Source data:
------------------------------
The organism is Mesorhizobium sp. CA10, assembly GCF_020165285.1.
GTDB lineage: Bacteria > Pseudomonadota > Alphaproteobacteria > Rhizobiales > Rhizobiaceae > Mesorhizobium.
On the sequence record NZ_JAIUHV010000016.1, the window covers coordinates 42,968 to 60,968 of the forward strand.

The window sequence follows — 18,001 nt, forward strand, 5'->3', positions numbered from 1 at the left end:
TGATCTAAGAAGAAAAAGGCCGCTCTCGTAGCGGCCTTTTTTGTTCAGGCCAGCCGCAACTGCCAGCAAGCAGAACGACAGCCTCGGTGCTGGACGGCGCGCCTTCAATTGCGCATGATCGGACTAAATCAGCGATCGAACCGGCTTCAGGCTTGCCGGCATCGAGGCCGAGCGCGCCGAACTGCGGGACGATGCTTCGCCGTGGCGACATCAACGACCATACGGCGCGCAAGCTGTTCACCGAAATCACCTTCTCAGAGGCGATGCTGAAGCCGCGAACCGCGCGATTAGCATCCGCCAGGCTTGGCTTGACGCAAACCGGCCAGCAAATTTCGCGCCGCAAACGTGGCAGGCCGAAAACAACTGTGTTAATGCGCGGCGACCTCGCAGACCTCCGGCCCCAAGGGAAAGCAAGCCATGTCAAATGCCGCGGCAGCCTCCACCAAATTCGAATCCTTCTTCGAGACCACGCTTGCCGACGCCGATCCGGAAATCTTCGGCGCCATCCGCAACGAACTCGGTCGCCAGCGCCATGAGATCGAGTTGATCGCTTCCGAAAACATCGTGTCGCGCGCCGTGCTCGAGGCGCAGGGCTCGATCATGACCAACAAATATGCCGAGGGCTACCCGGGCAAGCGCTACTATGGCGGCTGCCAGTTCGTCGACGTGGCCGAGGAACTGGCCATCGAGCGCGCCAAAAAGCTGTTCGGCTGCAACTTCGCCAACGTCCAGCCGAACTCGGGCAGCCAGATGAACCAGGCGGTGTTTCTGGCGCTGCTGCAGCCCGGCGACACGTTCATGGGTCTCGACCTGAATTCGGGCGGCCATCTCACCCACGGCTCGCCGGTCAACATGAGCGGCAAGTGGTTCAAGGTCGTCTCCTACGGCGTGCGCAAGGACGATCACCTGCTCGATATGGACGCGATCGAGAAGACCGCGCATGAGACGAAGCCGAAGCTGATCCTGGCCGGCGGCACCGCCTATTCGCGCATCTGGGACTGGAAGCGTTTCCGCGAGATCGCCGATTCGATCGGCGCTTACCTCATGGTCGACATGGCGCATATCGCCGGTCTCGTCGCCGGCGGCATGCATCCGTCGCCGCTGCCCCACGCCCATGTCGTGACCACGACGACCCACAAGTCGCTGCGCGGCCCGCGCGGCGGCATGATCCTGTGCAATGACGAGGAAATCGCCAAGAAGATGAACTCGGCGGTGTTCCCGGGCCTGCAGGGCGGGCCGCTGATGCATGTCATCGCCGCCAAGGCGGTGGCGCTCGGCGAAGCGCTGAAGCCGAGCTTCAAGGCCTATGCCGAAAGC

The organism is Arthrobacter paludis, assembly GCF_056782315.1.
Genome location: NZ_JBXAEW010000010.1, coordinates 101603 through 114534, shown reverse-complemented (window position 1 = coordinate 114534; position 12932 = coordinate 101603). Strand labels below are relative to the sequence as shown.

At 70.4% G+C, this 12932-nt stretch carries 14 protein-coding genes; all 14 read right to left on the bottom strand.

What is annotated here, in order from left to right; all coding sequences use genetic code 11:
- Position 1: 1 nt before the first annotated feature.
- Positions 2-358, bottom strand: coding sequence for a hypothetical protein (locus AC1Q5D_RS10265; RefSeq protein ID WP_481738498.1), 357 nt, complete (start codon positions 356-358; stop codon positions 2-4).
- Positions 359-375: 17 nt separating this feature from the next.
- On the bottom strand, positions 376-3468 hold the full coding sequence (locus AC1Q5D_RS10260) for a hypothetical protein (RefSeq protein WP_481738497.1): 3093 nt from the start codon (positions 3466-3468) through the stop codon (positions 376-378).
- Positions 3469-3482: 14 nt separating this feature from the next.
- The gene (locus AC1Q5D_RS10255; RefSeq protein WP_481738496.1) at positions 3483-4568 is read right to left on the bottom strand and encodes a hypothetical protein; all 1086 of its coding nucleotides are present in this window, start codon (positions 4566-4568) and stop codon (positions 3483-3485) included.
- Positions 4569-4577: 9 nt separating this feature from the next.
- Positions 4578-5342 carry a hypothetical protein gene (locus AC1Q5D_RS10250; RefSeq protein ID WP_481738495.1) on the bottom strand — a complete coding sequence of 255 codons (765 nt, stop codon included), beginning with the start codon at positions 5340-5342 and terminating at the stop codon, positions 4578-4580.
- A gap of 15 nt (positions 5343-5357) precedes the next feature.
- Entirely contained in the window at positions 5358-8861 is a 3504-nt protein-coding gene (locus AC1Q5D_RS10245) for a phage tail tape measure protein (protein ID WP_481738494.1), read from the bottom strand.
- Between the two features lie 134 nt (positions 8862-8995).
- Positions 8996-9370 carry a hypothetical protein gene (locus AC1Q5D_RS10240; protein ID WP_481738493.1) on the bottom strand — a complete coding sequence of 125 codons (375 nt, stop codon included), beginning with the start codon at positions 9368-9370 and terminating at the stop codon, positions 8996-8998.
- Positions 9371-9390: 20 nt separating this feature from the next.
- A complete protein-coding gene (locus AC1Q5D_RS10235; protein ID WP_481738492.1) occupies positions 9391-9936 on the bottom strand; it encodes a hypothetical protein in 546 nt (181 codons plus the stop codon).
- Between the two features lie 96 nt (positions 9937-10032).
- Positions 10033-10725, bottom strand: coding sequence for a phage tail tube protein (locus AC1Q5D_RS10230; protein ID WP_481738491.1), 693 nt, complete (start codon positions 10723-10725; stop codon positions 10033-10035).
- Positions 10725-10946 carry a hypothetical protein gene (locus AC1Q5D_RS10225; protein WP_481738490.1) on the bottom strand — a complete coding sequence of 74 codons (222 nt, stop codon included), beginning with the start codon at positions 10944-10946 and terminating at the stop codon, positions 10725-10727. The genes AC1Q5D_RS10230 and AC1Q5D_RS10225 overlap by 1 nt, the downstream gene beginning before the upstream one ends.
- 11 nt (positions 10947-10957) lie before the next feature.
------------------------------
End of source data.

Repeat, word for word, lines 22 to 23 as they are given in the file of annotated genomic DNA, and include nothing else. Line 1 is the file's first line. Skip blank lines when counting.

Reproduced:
- Positions 9371-9390: 20 nt separating this feature from the next.
- A complete protein-coding gene (locus AC1Q5D_RS10235; protein ID WP_481738492.1) occupies positions 9391-9936 on the bottom strand; it encodes a hypothetical protein in 546 nt (181 codons plus the stop codon).